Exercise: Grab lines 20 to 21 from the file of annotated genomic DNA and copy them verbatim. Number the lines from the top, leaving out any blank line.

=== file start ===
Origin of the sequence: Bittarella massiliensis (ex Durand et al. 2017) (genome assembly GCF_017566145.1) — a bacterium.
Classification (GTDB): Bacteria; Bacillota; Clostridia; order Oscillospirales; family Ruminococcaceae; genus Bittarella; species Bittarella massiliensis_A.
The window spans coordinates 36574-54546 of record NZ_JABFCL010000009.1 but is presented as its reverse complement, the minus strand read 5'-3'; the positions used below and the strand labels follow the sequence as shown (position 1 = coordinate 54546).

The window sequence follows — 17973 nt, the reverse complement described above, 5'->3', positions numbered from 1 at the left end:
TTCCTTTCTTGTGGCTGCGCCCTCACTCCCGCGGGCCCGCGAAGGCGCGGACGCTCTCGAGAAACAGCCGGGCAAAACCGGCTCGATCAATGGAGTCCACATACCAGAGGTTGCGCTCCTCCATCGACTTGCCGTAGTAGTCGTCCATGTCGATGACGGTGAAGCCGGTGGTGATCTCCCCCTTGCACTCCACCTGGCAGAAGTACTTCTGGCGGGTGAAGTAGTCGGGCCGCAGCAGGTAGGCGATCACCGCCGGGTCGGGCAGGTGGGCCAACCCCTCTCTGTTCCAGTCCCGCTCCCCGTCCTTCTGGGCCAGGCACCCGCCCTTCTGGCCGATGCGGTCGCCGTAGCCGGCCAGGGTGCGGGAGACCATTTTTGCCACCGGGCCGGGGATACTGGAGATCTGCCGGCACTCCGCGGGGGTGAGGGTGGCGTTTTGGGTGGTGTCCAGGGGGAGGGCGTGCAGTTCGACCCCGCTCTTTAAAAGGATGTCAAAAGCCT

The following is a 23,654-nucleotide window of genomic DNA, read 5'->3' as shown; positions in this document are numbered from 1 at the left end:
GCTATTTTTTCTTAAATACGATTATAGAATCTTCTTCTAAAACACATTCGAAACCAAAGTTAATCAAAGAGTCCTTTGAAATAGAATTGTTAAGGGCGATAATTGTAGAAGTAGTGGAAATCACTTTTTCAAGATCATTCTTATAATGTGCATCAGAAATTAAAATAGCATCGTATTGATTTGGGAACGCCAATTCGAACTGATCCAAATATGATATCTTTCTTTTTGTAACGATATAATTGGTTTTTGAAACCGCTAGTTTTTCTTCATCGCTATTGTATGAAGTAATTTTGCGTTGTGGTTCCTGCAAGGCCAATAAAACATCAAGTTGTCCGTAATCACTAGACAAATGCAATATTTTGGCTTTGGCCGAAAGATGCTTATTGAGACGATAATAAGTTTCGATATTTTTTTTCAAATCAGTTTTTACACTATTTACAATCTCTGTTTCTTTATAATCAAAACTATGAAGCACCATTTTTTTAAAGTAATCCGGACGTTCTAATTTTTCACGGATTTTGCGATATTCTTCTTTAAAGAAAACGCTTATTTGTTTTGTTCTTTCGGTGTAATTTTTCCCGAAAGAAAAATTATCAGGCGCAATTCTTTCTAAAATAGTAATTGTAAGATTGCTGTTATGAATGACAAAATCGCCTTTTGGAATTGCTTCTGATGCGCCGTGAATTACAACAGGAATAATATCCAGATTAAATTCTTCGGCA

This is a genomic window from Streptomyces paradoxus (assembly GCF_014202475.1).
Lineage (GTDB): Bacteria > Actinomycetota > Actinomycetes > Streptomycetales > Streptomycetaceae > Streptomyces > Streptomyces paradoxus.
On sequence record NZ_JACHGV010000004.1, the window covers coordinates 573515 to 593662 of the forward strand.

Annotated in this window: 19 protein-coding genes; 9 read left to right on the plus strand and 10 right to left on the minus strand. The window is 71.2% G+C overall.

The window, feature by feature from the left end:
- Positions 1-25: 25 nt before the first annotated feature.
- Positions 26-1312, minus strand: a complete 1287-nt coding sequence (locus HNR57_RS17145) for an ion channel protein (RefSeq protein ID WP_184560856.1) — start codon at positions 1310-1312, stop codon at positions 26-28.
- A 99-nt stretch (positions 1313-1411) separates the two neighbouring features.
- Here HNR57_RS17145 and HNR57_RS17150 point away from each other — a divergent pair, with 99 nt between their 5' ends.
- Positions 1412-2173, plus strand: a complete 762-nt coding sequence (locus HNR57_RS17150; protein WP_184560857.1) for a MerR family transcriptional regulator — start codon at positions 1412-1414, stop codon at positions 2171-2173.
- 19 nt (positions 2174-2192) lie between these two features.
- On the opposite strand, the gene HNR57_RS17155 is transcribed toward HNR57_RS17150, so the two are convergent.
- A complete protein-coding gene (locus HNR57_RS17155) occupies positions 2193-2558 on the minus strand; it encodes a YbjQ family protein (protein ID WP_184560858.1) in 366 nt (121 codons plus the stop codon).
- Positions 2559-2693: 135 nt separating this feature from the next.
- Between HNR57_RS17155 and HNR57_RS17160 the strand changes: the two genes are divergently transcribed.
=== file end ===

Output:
- A complete protein-coding gene (locus HNR57_RS17155) occupies positions 2193-2558 on the minus strand; it encodes a YbjQ family protein (protein ID WP_184560858.1) in 366 nt (121 codons plus the stop codon).
- Positions 2559-2693: 135 nt separating this feature from the next.